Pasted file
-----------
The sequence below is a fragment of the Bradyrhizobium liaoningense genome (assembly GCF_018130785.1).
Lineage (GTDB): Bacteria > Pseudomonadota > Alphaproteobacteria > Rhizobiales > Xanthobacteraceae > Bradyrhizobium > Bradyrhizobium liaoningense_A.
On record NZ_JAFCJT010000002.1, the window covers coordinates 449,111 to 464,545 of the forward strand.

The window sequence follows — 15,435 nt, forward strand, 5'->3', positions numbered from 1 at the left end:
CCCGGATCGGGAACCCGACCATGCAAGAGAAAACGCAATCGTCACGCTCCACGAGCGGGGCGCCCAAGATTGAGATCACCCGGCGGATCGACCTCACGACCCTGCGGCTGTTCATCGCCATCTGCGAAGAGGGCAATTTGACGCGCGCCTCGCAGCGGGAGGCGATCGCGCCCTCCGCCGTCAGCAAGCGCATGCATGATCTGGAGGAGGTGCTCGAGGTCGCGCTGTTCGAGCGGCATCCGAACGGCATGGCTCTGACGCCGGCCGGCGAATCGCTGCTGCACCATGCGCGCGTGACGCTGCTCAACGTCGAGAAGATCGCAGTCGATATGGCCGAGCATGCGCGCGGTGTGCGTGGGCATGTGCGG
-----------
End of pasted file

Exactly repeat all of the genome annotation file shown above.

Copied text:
The sequence below is a fragment of the Bradyrhizobium liaoningense genome (assembly GCF_018130785.1).
Lineage (GTDB): Bacteria > Pseudomonadota > Alphaproteobacteria > Rhizobiales > Xanthobacteraceae > Bradyrhizobium > Bradyrhizobium liaoningense_A.
On record NZ_JAFCJT010000002.1, the window covers coordinates 449,111 to 464,545 of the forward strand.

The window sequence follows — 15,435 nt, forward strand, 5'->3', positions numbered from 1 at the left end:
CCCGGATCGGGAACCCGACCATGCAAGAGAAAACGCAATCGTCACGCTCCACGAGCGGGGCGCCCAAGATTGAGATCACCCGGCGGATCGACCTCACGACCCTGCGGCTGTTCATCGCCATCTGCGAAGAGGGCAATTTGACGCGCGCCTCGCAGCGGGAGGCGATCGCGCCCTCCGCCGTCAGCAAGCGCATGCATGATCTGGAGGAGGTGCTCGAGGTCGCGCTGTTCGAGCGGCATCCGAACGGCATGGCTCTGACGCCGGCCGGCGAATCGCTGCTGCACCATGCGCGCGTGACGCTGCTCAACGTCGAGAAGATCGCAGTCGATATGGCCGAGCATGCGCGCGGTGTGCGTGGGCATGTGCGG